CMS Austria Managing Partner Peter Huber is asked what’s happening in Austria. "What’s happening?”, he asks, rhetorically. "I guess we’re seeing a good level of activity, with some sale transactions in the pipeline — and some nearing completion — so there is a reasonable level of inbound interest from Western Europe, and from Asia — Chinese buyers are active, or at least looking, particularly in the technology space. It may not have translated into many deals yet, but yes indeed, there is interest from China.” Huber, who tends towards understatement, describes it as "a fairly lovely situation."
Huber says that real estate remains active in Austria, particularly in the commercial and hospitality sectors. "We have a fairly active hotels practice, and our colleagues in that area confirm that there is interest — and student housing is a sort of specialist area that holds the promise of higher returns of interest. In terms of commercial real estate it is fair to say there is still some substantial yields in Austria, but this is not the case in the residential market for the corporate or institutional buyers." Huber notes that this represents "a change from previous years when Austria was considered a cheaper and attractive option. That may be gone now that it’s become considered expensive.”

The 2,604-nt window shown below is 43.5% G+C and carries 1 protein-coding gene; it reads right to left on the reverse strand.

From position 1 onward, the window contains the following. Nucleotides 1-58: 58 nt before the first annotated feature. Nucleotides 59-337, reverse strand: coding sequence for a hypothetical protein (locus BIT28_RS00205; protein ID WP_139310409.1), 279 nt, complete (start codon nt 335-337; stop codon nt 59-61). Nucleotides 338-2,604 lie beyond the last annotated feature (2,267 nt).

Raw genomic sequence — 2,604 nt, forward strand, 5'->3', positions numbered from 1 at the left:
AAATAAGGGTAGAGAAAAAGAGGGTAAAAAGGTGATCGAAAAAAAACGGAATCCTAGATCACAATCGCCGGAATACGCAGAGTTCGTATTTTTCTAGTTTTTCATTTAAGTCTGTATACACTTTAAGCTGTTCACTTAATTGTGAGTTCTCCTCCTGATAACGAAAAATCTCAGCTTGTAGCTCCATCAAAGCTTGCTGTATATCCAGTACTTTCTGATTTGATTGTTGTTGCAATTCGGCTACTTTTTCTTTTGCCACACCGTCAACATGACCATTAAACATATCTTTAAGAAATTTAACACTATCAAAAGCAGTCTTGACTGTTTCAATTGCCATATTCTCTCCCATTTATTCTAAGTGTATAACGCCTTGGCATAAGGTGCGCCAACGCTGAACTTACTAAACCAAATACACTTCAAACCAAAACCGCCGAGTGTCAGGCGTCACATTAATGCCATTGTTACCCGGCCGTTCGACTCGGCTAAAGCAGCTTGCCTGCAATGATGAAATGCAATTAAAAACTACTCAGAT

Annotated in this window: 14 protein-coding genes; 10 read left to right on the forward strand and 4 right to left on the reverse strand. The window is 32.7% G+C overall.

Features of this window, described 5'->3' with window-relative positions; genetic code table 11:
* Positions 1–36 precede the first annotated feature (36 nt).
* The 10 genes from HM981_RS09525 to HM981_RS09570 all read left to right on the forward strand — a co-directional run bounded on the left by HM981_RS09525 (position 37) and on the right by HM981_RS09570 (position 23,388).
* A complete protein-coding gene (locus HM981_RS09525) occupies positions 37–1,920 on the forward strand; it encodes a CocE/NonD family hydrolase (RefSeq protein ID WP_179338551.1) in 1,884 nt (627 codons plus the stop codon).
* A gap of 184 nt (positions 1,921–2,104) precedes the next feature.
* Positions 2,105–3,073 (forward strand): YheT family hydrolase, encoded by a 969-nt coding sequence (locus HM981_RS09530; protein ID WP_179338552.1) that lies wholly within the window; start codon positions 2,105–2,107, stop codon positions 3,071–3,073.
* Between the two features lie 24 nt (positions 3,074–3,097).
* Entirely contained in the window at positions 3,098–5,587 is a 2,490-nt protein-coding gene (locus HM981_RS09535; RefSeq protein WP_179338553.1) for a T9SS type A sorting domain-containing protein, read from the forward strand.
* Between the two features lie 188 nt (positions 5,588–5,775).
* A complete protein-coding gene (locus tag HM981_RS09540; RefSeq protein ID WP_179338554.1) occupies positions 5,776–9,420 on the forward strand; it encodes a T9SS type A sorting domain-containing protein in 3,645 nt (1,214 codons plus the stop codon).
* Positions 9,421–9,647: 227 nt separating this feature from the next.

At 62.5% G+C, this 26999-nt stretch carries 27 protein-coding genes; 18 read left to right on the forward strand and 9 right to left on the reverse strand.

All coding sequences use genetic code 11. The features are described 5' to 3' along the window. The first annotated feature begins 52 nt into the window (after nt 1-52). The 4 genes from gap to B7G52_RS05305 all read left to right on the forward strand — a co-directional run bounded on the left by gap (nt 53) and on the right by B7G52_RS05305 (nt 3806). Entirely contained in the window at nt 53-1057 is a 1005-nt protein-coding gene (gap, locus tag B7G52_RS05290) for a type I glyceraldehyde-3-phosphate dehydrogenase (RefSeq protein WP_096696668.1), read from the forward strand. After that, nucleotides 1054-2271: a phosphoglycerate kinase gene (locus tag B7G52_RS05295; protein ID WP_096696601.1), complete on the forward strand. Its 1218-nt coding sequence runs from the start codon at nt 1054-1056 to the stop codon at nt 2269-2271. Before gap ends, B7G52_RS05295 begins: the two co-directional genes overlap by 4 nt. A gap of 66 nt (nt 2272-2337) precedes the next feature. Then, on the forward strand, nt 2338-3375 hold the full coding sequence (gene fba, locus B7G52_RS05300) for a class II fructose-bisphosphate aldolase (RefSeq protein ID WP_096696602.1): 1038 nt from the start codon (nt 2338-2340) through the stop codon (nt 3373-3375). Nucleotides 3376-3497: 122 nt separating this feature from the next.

In short, Huber says, “it’s been a good and solid year,” and he explains that "the period after the summer break has been very strong.” According to the CMS Partner, “our Corporate/M&A department is in the unfortunate situation that we have to turn down work.” He’s asked whether he expects the growth to extend into 2018. "How far can you look ahead, of course,” he asks. "But looking at least two quarters, we certainly expect a strong first half of 2018.”
Huber is asked whether any major legislation is expected soon in Austria.“The consensus is that the new government will bring legislation that is good for the corporates and the economy,” he says, "but there’s nothing specific on the horizon.” Still, he says, “there's generally a positive sentiment, and Austria remains a good place for start-ups, where we have been lacking, and that is expected to be fostered by certain measures of the government — although that’s a longer-term perspective, rather than something tied to particular pieces of legislation.”
In short, Huber says, all is good. "It’s not at the peak levels it was a decade ago, but it’s good — and it’s been catching up at the end of the year.”